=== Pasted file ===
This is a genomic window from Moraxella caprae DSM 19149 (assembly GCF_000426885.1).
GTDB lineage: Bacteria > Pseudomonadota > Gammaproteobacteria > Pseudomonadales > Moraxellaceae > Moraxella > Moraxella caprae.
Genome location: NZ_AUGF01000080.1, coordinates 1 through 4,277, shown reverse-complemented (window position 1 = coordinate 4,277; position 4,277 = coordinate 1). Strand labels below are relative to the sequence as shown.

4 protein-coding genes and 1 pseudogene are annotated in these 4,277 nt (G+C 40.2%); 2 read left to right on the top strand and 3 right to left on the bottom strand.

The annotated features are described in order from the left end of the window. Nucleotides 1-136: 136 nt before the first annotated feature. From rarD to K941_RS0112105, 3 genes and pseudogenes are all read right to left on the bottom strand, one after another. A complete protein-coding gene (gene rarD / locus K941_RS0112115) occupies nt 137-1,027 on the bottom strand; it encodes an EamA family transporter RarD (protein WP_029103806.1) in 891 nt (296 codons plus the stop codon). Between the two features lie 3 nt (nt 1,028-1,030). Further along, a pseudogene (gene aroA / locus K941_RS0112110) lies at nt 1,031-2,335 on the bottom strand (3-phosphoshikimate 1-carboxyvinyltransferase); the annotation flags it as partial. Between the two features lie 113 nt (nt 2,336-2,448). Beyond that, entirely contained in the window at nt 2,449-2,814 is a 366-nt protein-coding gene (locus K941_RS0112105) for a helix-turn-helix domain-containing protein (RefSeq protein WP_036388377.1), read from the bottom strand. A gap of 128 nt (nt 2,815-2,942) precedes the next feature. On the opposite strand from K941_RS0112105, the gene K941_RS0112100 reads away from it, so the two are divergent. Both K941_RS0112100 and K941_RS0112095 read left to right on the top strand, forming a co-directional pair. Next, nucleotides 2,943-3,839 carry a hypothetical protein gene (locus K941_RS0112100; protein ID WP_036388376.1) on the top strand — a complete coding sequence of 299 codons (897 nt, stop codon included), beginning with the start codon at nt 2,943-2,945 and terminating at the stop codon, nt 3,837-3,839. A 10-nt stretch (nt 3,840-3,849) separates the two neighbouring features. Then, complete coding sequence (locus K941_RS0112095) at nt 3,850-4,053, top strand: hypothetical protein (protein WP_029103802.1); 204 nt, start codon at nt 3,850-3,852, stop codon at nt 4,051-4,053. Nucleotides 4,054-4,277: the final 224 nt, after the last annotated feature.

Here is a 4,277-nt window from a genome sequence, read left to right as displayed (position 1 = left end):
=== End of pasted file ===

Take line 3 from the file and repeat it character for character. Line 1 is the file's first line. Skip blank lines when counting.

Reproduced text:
Genome location: NZ_AUGF01000080.1, coordinates 1 through 4,277, shown reverse-complemented (window position 1 = coordinate 4,277; position 4,277 = coordinate 1). Strand labels below are relative to the sequence as shown.